Ron Rice Art Exhibit
Local artist’s work enhances LSUS archives
Every day, for most of his 88 years, Ron Rice drew something.
Serious art. Political art. A cartoon. A caricature.
That’s a lot of artwork – artwork that will live long past Rice’s 2021 death.
“In that time, I stayed home a lot,” said Rice’s wife, Angelina, of her husband’s last two years. “I started going through his files. I gathered them, I organized them … We have three children … I asked them what they wanted. After they each selected a few pieces, I had this vast amount of artwork. I thought, ‘What am I going to do?’” Thanks to a friend’s suggestion, Mrs. Rice – she and her husband were married 57 years – found the answer to her question. She donated a lot of her husband’s work to the LSUS Northwest Louisiana Archives. Through April, you can see some of those pieces in an exhibit on the third floor of the Noel Memorial Library. Exhibit hours are Monday-Thursday 8 a.m.-4:30 p.m., and Friday 8 a.m.-4 p.m.
“The first thing I guess he saved – I’m sure he was doodling before that – was a poem he wrote,” said Domenica Carriere, library associate. “‘Fishing’ was the name of it, and he had a little boy fishing in the water. Then, there’s work (Rice) did in high school. You would be surprised at the talent and detail of a 15-yearold. Then, (the exhibit) goes on to when he was in Sarasota, Fla., at Ringling Art School (now Ringling College of Art and Design). It’s a beautiful image of Frank Sinatra.”
“Ron loved what he did, and he was constantly drawing,” Mrs. Rice said. “Honestly, he would not sit idle for very long. If he was watching TV, he had a sketchpad and a pencil in his hand, and he was sketching. He would sit at his drawing board, and he was always thinking of ideas. He was so creative. He was always dreaming of something new.”
The exhibit also includes some of Rice’s caricatures and political cartoons.
“If people see one of his caricatures, they know immediately that it is a Ron Rice artwork,” Mrs. Rice said. He had a cartoony style when he did caricatures. But he was also particular to detail. Although he exaggerated some of the facial features, he was very particular about the color of the eyes, the style of the hair, the clothes they wore. Even the type of tennis shoes.”
While Rice’s work had many themes, he took a particular interest in sports.
“He loved baseball,” Mrs. Rice said. “That was his favorite sport. He did a lot of artwork with baseball. He did caricatures of many of the players he coached. He did cartoon strips with baseball.”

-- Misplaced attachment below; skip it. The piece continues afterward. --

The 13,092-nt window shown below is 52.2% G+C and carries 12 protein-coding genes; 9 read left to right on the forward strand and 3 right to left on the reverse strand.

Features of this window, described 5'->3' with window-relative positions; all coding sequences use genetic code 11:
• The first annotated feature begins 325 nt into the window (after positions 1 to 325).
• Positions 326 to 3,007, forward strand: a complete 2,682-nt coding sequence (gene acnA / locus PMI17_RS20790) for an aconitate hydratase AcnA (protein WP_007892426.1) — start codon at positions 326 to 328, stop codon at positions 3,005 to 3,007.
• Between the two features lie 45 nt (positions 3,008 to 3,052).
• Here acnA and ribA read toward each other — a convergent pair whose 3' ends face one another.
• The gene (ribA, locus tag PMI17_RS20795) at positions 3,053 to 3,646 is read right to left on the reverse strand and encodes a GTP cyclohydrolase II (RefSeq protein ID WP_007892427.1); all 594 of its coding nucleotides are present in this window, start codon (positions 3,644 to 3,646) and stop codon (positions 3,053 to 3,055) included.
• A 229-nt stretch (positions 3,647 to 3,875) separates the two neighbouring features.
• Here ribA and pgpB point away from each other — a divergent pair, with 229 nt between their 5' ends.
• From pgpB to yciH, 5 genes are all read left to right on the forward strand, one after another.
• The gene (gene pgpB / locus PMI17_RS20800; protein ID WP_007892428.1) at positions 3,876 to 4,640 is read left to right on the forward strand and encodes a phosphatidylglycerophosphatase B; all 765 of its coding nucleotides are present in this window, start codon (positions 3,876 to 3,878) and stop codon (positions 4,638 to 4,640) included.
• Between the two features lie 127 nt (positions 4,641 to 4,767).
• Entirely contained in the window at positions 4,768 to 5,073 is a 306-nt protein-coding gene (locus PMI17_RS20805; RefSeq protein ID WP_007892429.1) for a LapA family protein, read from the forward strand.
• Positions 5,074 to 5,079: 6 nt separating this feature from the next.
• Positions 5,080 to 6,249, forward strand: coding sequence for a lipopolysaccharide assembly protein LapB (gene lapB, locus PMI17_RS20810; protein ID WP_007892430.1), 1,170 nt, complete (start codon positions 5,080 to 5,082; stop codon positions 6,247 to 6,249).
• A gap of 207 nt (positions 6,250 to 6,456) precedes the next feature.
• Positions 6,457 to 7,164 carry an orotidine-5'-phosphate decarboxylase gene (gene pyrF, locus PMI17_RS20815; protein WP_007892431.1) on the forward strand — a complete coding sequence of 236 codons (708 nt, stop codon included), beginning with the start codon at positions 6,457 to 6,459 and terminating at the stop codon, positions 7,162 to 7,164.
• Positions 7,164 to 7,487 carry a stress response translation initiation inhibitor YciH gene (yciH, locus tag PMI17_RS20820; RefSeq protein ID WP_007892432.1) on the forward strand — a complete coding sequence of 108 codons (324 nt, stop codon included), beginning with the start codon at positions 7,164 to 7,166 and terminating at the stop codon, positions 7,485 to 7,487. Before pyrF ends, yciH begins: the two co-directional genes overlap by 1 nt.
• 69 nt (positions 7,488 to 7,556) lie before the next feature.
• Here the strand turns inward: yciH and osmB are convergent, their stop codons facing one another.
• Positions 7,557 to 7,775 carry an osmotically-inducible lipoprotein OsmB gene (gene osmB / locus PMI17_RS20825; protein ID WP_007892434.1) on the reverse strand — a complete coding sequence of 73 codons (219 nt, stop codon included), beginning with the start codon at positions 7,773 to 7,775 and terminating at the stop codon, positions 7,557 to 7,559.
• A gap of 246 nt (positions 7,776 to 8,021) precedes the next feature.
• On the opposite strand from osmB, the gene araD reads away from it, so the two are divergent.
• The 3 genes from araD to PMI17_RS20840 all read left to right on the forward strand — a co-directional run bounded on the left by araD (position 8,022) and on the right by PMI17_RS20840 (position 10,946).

And if baseball was Rice’s favorite sport, LSU was his favorite school. And he couldn’t draw LSU art without drawing something football-related.
“He had an entire series called ‘Tiger Bait,’ which was the most popular print he did,” Mrs. Rice said. “People are still asking for that one.”
Before each football season, Rice would draw “the mascots of the opposing teams,” Mrs. Rice explained. “They were always in a very comical situation with (Mike) the Tiger, of course, being the best of them all.”
Rice’s collection — which includes some of his work during a 20-plus-year graphics artist career at the Shreveport Times and Shreveport Journal newspapers — enhances the Archives, which has some two million photographs and negatives among its collection.
“It means we are preserving history, whether it’s an organization — I’m talking about the Shreveport Police Department, the Fire Department, the Coroner’s records, the City Council, plus individuals,” Carriere said. “Their occupation and talents are preserved forever. It’s not thrown away. A lot of people are throwing things away because they are simplifying and they don’t have room to preserve these wonderful things that people have done.”
Speaking of room, Mrs. Rice still has rooms full of her late husband’s work.
“I still have hundreds of prints Ron made, with the intention of selling them. Then he got sick, and everything came to a halt.”
Mrs. Rice says most of the remaining work is LSU-themed. If you would like to purchase a piece of Rice’s art, you may contact Mrs. Rice at firstname.lastname@example.org.
And for years to come, you will be able to see, enjoy and appreciate Rice’s work — thanks to his wife’s donation to the Archives.
“Any serious student of art, politics or Shreveport history, they can see what Ron Rice produced,” Mrs. Rice said. “His legacy will live forever in his artwork and how much he loved everything that had to do with art.”
To learn more about the LSUS Northwest Louisiana Archives, you may visit libguides. lsus.edu.